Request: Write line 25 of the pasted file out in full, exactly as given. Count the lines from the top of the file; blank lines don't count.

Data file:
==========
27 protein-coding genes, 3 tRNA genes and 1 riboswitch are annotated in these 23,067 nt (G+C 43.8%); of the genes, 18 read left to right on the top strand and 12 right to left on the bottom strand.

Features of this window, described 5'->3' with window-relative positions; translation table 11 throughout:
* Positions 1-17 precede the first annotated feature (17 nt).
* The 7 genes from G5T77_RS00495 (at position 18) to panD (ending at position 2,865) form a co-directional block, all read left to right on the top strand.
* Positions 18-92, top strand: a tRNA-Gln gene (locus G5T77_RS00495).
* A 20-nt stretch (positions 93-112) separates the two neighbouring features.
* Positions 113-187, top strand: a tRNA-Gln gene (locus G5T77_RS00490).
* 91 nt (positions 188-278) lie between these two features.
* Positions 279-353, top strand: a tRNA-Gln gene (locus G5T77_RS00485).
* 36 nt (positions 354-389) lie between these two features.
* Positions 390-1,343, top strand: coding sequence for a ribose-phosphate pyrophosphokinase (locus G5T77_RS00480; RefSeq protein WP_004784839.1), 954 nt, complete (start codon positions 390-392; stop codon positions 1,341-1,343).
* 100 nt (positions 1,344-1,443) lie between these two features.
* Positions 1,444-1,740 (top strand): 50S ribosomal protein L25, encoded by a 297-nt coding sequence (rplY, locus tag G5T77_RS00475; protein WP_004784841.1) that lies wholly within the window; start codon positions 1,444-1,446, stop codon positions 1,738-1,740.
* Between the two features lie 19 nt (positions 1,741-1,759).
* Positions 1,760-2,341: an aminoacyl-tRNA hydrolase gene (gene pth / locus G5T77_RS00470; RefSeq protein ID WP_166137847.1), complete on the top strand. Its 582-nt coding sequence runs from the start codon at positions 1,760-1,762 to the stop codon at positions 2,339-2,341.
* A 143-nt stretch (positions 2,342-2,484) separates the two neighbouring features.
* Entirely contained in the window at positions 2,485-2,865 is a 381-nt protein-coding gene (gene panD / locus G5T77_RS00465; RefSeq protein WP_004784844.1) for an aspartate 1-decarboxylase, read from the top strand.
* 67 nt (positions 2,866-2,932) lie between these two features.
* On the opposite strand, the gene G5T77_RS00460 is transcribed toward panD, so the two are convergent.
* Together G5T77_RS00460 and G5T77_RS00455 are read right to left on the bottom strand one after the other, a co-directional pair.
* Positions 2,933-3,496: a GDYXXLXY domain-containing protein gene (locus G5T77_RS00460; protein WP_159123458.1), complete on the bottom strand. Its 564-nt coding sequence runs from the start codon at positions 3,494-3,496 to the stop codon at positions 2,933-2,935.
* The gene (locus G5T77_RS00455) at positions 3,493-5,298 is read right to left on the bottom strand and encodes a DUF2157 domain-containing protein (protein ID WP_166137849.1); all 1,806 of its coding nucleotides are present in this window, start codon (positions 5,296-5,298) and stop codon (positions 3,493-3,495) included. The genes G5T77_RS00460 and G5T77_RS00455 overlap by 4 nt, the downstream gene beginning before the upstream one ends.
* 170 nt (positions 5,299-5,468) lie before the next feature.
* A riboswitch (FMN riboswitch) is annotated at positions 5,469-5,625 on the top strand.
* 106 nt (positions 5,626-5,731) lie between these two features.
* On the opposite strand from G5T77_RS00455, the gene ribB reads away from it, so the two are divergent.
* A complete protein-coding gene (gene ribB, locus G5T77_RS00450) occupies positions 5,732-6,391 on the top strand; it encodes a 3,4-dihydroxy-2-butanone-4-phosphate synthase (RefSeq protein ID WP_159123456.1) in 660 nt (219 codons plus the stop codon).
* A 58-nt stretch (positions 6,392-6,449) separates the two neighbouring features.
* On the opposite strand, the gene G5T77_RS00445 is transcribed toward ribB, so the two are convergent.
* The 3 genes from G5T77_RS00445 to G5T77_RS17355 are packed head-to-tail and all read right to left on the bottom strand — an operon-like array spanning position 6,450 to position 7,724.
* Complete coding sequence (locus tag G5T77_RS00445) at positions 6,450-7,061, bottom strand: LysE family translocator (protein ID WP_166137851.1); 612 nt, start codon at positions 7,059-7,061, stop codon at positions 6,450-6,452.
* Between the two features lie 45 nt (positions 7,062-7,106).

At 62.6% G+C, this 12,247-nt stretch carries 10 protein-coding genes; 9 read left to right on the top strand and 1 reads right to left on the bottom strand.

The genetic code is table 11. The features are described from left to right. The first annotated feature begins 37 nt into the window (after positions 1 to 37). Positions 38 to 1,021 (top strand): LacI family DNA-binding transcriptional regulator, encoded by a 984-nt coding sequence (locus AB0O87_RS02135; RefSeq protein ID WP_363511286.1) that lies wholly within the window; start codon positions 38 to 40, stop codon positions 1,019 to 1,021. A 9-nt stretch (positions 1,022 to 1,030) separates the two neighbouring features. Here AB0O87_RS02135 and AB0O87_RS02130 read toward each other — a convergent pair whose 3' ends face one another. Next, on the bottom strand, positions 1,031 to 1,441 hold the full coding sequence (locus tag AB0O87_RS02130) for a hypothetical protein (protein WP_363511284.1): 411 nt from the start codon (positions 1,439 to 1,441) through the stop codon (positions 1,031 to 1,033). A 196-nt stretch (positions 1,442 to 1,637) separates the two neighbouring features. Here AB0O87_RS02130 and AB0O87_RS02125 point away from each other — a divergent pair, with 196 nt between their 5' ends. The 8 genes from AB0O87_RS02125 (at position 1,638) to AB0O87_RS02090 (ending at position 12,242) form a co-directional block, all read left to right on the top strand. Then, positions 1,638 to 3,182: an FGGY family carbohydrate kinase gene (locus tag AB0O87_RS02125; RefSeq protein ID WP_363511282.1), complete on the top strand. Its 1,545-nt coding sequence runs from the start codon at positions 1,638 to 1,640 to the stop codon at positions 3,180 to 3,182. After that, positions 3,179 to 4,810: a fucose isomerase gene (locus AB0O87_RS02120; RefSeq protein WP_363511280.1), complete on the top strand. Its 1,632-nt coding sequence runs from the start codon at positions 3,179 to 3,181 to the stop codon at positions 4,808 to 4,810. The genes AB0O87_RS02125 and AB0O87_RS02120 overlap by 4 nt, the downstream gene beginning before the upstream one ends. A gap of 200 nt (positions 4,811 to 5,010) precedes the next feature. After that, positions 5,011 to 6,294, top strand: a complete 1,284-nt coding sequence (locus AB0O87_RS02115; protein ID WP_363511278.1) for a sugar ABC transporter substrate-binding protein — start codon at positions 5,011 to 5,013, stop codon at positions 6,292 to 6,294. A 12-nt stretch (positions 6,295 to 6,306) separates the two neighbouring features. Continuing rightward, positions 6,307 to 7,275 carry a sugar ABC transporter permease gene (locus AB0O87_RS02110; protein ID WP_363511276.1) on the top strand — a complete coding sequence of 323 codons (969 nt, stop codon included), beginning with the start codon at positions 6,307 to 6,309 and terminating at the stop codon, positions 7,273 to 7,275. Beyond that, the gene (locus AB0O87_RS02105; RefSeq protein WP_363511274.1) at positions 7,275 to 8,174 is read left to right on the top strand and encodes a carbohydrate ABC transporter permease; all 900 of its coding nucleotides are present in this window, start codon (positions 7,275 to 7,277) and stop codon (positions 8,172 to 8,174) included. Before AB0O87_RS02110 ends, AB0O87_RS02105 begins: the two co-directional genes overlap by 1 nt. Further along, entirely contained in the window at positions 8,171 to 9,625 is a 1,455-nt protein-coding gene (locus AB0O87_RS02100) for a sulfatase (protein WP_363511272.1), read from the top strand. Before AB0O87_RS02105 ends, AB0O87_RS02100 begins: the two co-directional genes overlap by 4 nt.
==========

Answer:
* 106 nt (positions 5,626-5,731) lie between these two features.